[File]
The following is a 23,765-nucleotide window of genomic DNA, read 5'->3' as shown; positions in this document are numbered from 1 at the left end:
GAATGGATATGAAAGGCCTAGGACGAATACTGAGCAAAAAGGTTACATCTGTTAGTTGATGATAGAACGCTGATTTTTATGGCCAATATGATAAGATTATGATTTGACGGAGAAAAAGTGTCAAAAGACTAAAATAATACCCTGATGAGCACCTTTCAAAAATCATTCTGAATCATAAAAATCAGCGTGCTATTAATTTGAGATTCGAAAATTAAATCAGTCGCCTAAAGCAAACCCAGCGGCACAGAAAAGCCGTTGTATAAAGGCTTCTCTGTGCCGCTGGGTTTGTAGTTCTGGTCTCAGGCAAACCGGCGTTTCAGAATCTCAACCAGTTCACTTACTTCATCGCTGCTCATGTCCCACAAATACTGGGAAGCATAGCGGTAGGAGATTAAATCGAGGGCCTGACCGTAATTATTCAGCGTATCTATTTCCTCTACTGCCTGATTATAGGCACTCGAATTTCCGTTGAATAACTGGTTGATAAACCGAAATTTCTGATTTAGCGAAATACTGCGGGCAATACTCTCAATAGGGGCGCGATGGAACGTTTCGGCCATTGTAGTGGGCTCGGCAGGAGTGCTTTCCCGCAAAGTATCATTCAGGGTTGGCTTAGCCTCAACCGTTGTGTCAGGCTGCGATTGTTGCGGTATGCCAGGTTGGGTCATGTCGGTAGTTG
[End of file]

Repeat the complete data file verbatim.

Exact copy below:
The following is a 23,765-nucleotide window of genomic DNA, read 5'->3' as shown; positions in this document are numbered from 1 at the left end:
GAATGGATATGAAAGGCCTAGGACGAATACTGAGCAAAAAGGTTACATCTGTTAGTTGATGATAGAACGCTGATTTTTATGGCCAATATGATAAGATTATGATTTGACGGAGAAAAAGTGTCAAAAGACTAAAATAATACCCTGATGAGCACCTTTCAAAAATCATTCTGAATCATAAAAATCAGCGTGCTATTAATTTGAGATTCGAAAATTAAATCAGTCGCCTAAAGCAAACCCAGCGGCACAGAAAAGCCGTTGTATAAAGGCTTCTCTGTGCCGCTGGGTTTGTAGTTCTGGTCTCAGGCAAACCGGCGTTTCAGAATCTCAACCAGTTCACTTACTTCATCGCTGCTCATGTCCCACAAATACTGGGAAGCATAGCGGTAGGAGATTAAATCGAGGGCCTGACCGTAATTATTCAGCGTATCTATTTCCTCTACTGCCTGATTATAGGCACTCGAATTTCCGTTGAATAACTGGTTGATAAACCGAAATTTCTGATTTAGCGAAATACTGCGGGCAATACTCTCAATAGGGGCGCGATGGAACGTTTCGGCCATTGTAGTGGGCTCGGCAGGAGTGCTTTCCCGCAAAGTATCATTCAGGGTTGGCTTAGCCTCAACCGTTGTGTCAGGCTGCGATTGTTGCGGTATGCCAGGTTGGGTCATGTCGGTAGTTG